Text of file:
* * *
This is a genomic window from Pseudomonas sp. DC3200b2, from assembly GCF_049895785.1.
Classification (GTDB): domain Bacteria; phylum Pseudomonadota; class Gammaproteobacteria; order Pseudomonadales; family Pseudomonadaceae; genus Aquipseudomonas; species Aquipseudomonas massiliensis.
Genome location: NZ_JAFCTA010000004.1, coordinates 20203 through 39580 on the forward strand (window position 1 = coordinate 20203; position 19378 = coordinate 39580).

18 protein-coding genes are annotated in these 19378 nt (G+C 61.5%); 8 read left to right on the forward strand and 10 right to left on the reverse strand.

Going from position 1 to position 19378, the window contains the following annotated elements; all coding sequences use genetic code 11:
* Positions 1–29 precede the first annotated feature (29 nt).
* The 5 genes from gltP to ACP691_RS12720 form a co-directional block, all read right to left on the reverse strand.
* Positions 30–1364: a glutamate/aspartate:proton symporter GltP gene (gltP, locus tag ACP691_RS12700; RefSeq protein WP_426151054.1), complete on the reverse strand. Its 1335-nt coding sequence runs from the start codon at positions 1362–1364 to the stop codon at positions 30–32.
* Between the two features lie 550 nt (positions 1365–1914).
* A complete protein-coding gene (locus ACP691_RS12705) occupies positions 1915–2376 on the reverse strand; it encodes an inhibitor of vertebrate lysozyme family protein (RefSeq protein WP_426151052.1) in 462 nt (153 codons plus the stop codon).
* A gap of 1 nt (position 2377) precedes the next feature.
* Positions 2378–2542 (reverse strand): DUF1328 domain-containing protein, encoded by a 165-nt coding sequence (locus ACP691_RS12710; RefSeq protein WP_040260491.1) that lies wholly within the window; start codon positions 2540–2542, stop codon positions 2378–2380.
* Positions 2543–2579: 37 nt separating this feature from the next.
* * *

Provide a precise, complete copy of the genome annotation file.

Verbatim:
This is a genomic window from Pseudomonas sp. DC3200b2, from assembly GCF_049895785.1.
Classification (GTDB): domain Bacteria; phylum Pseudomonadota; class Gammaproteobacteria; order Pseudomonadales; family Pseudomonadaceae; genus Aquipseudomonas; species Aquipseudomonas massiliensis.
Genome location: NZ_JAFCTA010000004.1, coordinates 20203 through 39580 on the forward strand (window position 1 = coordinate 20203; position 19378 = coordinate 39580).

18 protein-coding genes are annotated in these 19378 nt (G+C 61.5%); 8 read left to right on the forward strand and 10 right to left on the reverse strand.

Going from position 1 to position 19378, the window contains the following annotated elements; all coding sequences use genetic code 11:
* Positions 1–29 precede the first annotated feature (29 nt).
* The 5 genes from gltP to ACP691_RS12720 form a co-directional block, all read right to left on the reverse strand.
* Positions 30–1364: a glutamate/aspartate:proton symporter GltP gene (gltP, locus tag ACP691_RS12700; RefSeq protein WP_426151054.1), complete on the reverse strand. Its 1335-nt coding sequence runs from the start codon at positions 1362–1364 to the stop codon at positions 30–32.
* Between the two features lie 550 nt (positions 1365–1914).
* A complete protein-coding gene (locus ACP691_RS12705) occupies positions 1915–2376 on the reverse strand; it encodes an inhibitor of vertebrate lysozyme family protein (RefSeq protein WP_426151052.1) in 462 nt (153 codons plus the stop codon).
* A gap of 1 nt (position 2377) precedes the next feature.
* Positions 2378–2542 (reverse strand): DUF1328 domain-containing protein, encoded by a 165-nt coding sequence (locus ACP691_RS12710; RefSeq protein WP_040260491.1) that lies wholly within the window; start codon positions 2540–2542, stop codon positions 2378–2380.
* Positions 2543–2579: 37 nt separating this feature from the next.